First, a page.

ROCHESTER — A Batavia woman is facing up to 30 years in prison and a $1 million fine after allegedly stealing people’s identities in order to collect COVID unemployment benefits.
Danielle R. Tooley, 36, has been charged with wire fraud and theft of government funds, federal prosecutors announced Wednesday.
Tooley and others knowingly used other people’s personal information to apply for and collect the benefits linked to federal COVID-19 relief programs, the prosecutors said. The incidents allegedly occurred between July and Dec. 4, 2020.
The scheme came to law enforcement’s attention on Nov. 24, 2020, when Tooley was arrested by state police for criminal possession of a controlled substance during a traffic stop in Bergen. Troopers said they observed a crack pipe with white residue inside her vehicle.
A search later revealed six New York State unemployment benefit cards, prosecutors said. They had been issued to other people.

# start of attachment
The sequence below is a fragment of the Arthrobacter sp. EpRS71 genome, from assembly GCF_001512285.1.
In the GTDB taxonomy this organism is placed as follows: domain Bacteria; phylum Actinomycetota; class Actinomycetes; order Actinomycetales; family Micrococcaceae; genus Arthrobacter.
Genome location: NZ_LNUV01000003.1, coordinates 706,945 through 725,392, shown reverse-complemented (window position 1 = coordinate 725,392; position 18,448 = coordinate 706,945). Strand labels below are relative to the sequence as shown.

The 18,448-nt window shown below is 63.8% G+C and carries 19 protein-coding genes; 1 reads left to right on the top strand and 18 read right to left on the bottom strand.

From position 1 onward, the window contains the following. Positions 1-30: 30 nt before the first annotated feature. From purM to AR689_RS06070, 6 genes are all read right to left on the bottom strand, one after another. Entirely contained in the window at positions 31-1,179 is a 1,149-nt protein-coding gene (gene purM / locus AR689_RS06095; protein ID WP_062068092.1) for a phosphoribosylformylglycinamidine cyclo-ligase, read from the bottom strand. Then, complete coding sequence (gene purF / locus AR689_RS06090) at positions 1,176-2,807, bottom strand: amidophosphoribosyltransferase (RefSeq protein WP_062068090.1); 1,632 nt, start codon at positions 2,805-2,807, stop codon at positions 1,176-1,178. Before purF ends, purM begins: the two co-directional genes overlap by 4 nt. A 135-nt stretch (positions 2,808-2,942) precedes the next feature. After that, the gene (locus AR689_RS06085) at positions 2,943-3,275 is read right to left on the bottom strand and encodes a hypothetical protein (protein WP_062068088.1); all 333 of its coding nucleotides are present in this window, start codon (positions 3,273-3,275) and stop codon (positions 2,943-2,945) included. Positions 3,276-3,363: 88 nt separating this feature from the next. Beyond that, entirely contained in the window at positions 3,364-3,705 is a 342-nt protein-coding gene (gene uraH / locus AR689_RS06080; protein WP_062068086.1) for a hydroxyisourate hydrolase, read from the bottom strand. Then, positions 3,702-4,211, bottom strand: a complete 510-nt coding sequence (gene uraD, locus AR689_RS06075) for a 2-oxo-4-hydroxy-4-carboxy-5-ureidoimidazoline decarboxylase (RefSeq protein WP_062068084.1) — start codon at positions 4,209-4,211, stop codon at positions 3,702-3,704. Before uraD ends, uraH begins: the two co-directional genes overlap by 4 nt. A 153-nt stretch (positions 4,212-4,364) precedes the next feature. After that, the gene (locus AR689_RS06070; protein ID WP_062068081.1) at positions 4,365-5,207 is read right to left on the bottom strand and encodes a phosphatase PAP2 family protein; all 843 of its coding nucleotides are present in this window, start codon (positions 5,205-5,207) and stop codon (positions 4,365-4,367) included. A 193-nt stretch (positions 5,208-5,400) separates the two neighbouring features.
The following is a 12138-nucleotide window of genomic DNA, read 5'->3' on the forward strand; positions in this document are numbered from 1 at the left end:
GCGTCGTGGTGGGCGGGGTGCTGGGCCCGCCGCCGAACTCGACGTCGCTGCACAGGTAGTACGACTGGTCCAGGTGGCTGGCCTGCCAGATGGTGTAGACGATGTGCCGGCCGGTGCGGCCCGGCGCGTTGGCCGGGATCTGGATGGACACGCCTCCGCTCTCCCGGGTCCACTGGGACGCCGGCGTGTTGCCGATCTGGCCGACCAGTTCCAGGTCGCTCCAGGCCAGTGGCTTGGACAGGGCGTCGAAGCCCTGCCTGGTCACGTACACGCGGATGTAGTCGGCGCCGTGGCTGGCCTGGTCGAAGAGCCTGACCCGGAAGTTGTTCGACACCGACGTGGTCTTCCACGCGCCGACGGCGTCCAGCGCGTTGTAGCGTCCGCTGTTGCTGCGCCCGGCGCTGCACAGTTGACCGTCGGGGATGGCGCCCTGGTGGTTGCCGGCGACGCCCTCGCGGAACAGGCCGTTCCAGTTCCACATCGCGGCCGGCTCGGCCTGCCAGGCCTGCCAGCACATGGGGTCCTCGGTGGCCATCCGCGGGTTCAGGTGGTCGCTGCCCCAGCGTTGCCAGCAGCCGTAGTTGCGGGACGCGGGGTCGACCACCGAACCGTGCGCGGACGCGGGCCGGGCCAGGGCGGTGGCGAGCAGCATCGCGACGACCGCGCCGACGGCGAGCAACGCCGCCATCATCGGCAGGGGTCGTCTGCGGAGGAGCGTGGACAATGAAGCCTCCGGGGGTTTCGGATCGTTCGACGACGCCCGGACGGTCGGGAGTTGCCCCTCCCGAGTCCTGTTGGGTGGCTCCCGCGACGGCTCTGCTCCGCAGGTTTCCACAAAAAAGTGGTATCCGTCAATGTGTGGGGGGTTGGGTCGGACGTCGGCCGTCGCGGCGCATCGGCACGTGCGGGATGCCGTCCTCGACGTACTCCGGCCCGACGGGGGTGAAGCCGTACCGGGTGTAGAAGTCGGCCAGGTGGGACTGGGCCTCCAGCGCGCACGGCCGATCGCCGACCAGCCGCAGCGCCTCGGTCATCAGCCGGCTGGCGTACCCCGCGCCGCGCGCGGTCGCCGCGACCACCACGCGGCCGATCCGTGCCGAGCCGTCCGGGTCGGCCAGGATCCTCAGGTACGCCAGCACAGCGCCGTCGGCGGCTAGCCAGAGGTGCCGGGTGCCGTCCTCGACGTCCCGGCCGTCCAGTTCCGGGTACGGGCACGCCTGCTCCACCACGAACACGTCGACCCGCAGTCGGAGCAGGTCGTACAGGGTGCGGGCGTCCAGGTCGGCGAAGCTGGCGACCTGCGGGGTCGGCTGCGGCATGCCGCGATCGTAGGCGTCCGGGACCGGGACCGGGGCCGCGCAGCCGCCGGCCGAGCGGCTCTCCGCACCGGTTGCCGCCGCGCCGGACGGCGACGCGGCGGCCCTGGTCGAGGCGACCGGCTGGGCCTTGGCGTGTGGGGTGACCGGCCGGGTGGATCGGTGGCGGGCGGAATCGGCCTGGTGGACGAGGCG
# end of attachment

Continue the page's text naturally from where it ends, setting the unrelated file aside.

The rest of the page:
The benefit cards were turned over to U.S. Department of Labor for further investigation. A subsequent examination of bank records allegedly revealed several indicators of fraud, while video footage from ATMs allegedly confirmed Tooley had consistently withdrawn money using the cards.
Prosecutors said Tooley routinely used other people’s information in order to apply for and collect unemployment benefits in their names. The scheme allegedly cost the federal government $99,141.39.
Tooley made an initial appearance before federal Judge Mark W. Pedersen and was released on conditions.
The arrest is the result of an investigation by the U.S. Department of Labor; the Department of Homeland Security; the U.S. Secret Service; the Social Security Administration; and state police.